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NEWTOWN SQUARE, PA-A special committee, formed by trustees of GMH Communities Trust this March to analyze the company’s standing in the market, has been dissolved after concluding that a sale of the company is not in the best interest of shareholders. While the locally based military and student housing REIT will continue as an independent company, management has initiated steps to “financially reposition the company,” according to a statement.

“We understand that the company needs to rebuild credibility within the marketplace,” says Gary Holloway Sr., president, chairman and CEO, in a statement. The initiatives, outlined briefly in the statement, will be detailed in a conference call on Dec. 20.

They focus on the student housing division and include a de-emphasis on acquisitions short-term and the exploration of selling, refinancing or joint-venturing some currently owned properties in the portfolio. The sales or joint ventures will allow the division to maintain management of the assets. Under a JV, GMH says it would obtain cash equity from the partner and maintain an income stream from management fees.

The refinancing will “secure lower interest rates with longer fixed-rate terms, and derive additional cash proceeds… that will be used to pay down the existing line of credit,” according to the statement. In addition, GMH is in discussions to replace its current, short-term line of credit with Wachovia Bank and is targeting a three-year line of credit in the range of between $75 million and $125 million. As GlobeSt.com previously reported, on Nov. 5, the company obtained a $250-million credit facility from Wachovia for a six-month term.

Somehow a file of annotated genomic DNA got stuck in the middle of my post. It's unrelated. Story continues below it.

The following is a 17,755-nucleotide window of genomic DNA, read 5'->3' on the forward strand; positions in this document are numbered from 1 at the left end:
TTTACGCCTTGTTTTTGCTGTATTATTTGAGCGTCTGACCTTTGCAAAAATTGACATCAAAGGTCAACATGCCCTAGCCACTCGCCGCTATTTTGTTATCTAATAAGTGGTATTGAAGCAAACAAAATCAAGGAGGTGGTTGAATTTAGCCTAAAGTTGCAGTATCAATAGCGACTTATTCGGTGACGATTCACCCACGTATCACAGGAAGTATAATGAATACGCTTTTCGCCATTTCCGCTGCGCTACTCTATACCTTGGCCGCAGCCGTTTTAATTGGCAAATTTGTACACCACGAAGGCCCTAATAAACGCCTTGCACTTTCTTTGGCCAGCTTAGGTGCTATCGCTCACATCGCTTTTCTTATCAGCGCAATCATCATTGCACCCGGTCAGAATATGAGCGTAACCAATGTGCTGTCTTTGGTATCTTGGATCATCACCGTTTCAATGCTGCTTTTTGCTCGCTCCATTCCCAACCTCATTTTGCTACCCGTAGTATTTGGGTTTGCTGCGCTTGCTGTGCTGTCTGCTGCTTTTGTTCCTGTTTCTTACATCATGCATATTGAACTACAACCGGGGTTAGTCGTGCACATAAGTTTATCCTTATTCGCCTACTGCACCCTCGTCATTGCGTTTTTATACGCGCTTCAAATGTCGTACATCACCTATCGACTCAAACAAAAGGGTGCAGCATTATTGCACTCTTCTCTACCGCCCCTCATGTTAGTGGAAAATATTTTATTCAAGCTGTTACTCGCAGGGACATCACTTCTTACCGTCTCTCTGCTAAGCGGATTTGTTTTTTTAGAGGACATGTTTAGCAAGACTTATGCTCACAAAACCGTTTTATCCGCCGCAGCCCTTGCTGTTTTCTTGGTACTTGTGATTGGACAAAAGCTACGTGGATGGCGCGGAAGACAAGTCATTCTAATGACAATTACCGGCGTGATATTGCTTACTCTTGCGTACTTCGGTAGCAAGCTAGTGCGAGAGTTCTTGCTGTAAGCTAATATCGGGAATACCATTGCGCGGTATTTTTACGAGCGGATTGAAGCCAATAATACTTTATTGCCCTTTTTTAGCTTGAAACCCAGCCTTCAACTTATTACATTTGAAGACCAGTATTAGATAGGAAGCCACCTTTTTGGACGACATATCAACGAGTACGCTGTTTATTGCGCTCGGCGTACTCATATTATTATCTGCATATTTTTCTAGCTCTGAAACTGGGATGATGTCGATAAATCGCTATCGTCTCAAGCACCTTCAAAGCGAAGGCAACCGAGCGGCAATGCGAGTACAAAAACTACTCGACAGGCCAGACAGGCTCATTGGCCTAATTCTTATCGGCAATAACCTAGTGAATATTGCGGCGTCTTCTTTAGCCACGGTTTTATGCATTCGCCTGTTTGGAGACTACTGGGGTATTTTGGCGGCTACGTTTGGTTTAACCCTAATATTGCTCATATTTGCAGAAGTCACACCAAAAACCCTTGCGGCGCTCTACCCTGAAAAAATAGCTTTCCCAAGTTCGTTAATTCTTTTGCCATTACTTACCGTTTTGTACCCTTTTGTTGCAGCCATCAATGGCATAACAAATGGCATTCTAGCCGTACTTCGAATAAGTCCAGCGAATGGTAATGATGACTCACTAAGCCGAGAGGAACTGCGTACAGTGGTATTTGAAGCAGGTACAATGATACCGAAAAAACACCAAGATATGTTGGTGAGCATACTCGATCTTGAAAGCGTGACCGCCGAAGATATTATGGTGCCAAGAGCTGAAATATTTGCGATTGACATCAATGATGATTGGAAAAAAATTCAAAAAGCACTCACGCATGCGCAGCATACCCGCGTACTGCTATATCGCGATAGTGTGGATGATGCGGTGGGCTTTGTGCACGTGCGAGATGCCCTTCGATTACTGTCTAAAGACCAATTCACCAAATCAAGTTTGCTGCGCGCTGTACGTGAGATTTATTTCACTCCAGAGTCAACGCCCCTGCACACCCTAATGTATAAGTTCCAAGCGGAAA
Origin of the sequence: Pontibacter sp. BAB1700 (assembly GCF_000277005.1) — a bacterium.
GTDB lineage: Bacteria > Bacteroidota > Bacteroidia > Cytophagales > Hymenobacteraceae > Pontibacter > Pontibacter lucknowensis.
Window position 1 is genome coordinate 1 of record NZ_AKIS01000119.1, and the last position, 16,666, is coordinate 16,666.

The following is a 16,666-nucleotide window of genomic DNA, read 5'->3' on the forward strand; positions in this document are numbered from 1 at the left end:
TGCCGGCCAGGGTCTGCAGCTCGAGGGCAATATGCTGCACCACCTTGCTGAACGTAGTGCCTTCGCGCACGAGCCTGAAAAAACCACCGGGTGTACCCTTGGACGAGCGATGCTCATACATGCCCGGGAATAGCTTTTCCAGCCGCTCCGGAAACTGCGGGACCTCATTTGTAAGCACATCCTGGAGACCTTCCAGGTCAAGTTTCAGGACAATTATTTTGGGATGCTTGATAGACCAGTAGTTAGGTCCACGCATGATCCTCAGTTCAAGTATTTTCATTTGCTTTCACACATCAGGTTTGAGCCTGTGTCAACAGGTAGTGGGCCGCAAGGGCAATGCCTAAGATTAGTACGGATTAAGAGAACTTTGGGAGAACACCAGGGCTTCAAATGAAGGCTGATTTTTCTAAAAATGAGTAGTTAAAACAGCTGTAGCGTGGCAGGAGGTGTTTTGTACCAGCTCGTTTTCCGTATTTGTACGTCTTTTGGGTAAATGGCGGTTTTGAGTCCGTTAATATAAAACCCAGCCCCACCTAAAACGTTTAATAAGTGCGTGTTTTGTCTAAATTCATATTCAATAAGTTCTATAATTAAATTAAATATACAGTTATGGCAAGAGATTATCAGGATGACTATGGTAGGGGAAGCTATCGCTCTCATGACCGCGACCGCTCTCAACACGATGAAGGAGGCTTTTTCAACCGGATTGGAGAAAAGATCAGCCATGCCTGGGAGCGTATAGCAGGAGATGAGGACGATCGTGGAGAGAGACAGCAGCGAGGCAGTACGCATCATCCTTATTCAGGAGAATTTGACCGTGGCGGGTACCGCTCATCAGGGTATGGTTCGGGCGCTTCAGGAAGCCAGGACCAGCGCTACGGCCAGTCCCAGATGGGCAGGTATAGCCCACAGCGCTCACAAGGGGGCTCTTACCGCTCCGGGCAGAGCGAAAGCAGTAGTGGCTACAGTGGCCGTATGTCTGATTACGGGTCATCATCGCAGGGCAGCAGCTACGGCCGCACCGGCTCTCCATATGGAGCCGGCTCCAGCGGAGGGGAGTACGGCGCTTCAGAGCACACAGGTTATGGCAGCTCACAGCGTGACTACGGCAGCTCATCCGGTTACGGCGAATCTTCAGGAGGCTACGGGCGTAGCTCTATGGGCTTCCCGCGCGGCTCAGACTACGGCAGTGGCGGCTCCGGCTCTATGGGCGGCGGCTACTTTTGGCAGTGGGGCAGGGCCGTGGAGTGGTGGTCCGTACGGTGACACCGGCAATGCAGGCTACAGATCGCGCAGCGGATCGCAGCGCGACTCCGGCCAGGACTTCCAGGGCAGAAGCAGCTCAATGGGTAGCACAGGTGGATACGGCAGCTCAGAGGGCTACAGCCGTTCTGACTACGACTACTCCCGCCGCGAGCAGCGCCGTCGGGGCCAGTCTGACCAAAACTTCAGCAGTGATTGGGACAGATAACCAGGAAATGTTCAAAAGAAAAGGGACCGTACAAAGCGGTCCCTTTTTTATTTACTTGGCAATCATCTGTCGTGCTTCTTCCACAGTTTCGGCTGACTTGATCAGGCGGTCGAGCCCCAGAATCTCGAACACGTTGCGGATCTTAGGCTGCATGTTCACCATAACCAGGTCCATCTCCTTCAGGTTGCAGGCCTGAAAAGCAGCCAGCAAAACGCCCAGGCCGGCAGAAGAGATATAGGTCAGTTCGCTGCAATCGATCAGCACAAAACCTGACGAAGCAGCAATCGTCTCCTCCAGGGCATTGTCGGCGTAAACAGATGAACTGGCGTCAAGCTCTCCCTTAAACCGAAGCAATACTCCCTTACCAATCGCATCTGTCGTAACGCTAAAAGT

GMH also cut its quarterly dividend from $0.23 a share to $0.17 cents a share. GCT stock opened at $11.87 a share on Dec. 18, down 1.3% from the Dec. 15 high. The 52-week high of $17.10 a share on March 1, 2006, dove to a 52-week low of $10.75 a share on April 13, this year, following formation of the special committee, prompted by an allegation of “tone at the top” problems and “material weaknesses” in controls over financial reporting. The allegation and subsequent drop in stock has resulted in class action lawsuits.

The REIT’s decision not to enter the private sphere flies in the face of many recent mergers, including today’s Trammell Crow Co.’s shareholder approval of its merger with CB Richard Ellis.

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